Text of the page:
U.S. Rep. Steve Cohen told a group of 70 supporters of Democratic presidential contender Hillary Clinton that they should avoid attacking Bernie Sanders, her rival for the Democratic nomination.

66. Last Word: Early Voting Begins, Marc Gasol's Right Foot and TNReady's Problem -

Trump and Sanders win big in New Hampshire with a Republican scramble for second the only matter to be decided in the nation’s first Presidential primaries. That as the road to Tennessee begins to see some traffic in the distance.
Meanwhile, Marc Gasol goes from a “right mid-foot injury” on the Grizzlies DL to a fractured right foot.

67. Minority Leader Harris Confident Even on Wrong Side of Supermajority -

Lee Harris says he ran for state Senate because he felt Memphis could do better on Capitol Hill, defeating Ophelia Ford in 2014.

68. Council Probes Police Body Camera Delay -

Memphis City Council members talk Tuesday, Feb. 2, about when police body cameras might be ready for action.

And there will probably be questions at the 11 a.m. executive session about whether a limited test use of the cameras recorded any of last week’s fatal police shooting of Johnathan Bratcher in South Memphis.

69. New Superintendent Says ASD Not Monolithic -

The superintendent of the state-run Achievement School District says critics of the district for the state’s lowest-performing schools don’t understand that the organization doesn’t operation conventionally.

70. Black Caucus Demanding Change To Achievement School District -

NASHVILLE – The Tennessee Legislature’s Black Caucus, led by Memphis members, has its sights set squarely on the Achievement School District, either eliminating it or putting it on hold until major improvements are made.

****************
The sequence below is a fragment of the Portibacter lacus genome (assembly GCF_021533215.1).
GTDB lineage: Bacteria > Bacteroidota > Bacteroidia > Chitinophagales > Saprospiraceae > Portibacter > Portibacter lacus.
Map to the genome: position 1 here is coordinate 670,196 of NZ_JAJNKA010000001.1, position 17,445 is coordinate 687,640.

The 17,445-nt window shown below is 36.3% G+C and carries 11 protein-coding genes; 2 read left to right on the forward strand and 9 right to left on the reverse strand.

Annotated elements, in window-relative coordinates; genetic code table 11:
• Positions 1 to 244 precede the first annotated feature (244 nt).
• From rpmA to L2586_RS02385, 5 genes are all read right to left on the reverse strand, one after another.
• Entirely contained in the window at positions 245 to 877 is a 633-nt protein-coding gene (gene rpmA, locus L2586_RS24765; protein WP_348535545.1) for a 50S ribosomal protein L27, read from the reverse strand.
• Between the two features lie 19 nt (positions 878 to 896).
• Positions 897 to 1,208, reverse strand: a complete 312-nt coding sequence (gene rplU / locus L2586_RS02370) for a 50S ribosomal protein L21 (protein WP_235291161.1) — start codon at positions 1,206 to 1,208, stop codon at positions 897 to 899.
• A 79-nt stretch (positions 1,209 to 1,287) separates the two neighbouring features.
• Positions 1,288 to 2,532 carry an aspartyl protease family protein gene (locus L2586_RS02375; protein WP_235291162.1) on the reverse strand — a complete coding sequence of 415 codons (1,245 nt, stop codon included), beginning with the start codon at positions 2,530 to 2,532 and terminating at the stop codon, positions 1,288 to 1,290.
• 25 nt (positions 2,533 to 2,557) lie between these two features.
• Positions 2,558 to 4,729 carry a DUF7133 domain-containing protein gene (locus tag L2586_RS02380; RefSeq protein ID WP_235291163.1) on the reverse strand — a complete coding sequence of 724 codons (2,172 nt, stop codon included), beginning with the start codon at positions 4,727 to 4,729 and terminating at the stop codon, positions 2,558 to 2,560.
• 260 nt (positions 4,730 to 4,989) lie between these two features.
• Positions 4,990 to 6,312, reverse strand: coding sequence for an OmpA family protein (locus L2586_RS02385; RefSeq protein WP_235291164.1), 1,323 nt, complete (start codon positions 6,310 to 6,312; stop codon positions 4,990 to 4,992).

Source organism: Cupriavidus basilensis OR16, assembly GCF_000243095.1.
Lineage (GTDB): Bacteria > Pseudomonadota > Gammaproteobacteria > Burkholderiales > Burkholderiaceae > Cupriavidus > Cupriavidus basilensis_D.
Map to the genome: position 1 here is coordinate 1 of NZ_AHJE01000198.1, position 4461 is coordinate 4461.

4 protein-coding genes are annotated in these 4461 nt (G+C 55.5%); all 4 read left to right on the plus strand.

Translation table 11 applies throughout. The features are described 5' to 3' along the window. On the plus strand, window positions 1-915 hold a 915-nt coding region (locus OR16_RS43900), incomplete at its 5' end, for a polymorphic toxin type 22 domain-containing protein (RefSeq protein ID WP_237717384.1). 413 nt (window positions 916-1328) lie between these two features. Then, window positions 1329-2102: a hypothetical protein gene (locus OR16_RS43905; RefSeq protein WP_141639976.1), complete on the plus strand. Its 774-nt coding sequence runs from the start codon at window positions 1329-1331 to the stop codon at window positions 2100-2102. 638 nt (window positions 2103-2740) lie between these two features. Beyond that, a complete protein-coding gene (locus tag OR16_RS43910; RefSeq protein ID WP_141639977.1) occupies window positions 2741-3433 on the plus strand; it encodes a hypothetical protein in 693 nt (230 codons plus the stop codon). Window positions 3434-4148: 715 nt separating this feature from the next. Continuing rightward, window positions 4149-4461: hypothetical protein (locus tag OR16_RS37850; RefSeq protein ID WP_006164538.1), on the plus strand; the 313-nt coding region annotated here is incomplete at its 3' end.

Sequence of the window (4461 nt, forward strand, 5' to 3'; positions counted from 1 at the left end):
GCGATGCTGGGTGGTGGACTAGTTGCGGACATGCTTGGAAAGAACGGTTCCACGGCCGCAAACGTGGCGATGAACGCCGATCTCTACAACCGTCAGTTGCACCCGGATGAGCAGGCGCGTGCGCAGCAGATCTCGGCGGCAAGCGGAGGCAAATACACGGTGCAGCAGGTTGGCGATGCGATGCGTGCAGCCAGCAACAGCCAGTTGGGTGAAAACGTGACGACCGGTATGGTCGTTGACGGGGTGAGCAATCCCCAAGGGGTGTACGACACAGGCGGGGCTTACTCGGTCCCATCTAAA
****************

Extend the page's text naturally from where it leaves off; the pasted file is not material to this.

71. Memphis Legislators Sound Off On State-Run School District -

Armed with a Vanderbilt University study showing Shelby County schools that were taken over by the state’s Achievement School District are showing little to no improvement, Memphis legislators are nearly ready to kill the experiment.

72. ASD, I-Zone Competition Becoming Heated Debate -

Before winter break, Vanderbilt University released a study on achievement test results for students in the state-run Achievement Schools District and locally operated Innovation Zone schools, and the study has created a tipping point in an increasingly heated education debate.

73. Questions Remain About Effectiveness of CLERB Ordinance -

Before the Memphis City Council gave final approval Tuesday, Nov. 3, to a reconstituted Civilian Law Enforcement Review Board, councilman Alan Crone had a question that wouldn’t go away.

74. TBI Probe Of Fatal Police Shootings Becomes Policy -

The Tennessee Bureau of Investigation has become the go-to agency for the Memphis Police Department in the last year when it comes to investigations of police conduct. And that’s a policy.

MPD director Toney Armstrong, Shelby County Sheriff Bill Oldham and District Attorney General Amy Weirich announced Thursday, Oct. 14, they have signed an agreement with the TBI to automatically turn all such investigations over to the TBI.